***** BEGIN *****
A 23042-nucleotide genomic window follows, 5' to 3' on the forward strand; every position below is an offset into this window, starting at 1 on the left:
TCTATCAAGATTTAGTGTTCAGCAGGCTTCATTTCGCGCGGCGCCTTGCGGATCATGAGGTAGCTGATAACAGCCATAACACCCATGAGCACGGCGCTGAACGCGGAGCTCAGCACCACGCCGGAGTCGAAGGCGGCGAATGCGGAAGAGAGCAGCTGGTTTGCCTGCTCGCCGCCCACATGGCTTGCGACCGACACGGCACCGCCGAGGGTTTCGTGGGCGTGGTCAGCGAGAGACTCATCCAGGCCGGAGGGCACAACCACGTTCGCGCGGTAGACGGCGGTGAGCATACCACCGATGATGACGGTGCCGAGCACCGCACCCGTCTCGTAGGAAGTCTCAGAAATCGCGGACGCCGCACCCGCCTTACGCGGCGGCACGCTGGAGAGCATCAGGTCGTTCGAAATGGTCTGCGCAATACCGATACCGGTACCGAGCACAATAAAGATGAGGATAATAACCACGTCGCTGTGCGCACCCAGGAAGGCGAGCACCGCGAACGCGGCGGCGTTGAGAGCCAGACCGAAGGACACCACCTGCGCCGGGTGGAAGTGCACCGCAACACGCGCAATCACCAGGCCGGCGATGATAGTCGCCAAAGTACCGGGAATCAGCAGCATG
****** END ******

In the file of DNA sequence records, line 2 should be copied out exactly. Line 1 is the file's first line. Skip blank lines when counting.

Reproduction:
TCTATCAAGATTTAGTGTTCAGCAGGCTTCATTTCGCGCGGCGCCTTGCGGATCATGAGGTAGCTGATAACAGCCATAACACCCATGAGCACGGCGCTGAACGCGGAGCTCAGCACCACGCCGGAGTCGAAGGCGGCGAATGCGGAAGAGAGCAGCTGGTTTGCCTGCTCGCCGCCCACATGGCTTGCGACCGACACGGCACCGCCGAGGGTTTCGTGGGCGTGGTCAGCGAGAGACTCATCCAGGCCGGAGGGCACAACCACGTTCGCGCGGTAGACGGCGGTGAGCATACCACCGATGATGACGGTGCCGAGCACCGCACCCGTCTCGTAGGAAGTCTCAGAAATCGCGGACGCCGCACCCGCCTTACGCGGCGGCACGCTGGAGAGCATCAGGTCGTTCGAAATGGTCTGCGCAATACCGATACCGGTACCGAGCACAATAAAGATGAGGATAATAACCACGTCGCTGTGCGCACCCAGGAAGGCGAGCACCGCGAACGCGGCGGCGTTGAGAGCCAGACCGAAGGACACCACCTGCGCCGGGTGGAAGTGCACCGCAACACGCGCAATCACCAGGCCGGCGATGATAGTCGCCAAAGTACCGGGAATCAGCAGCATG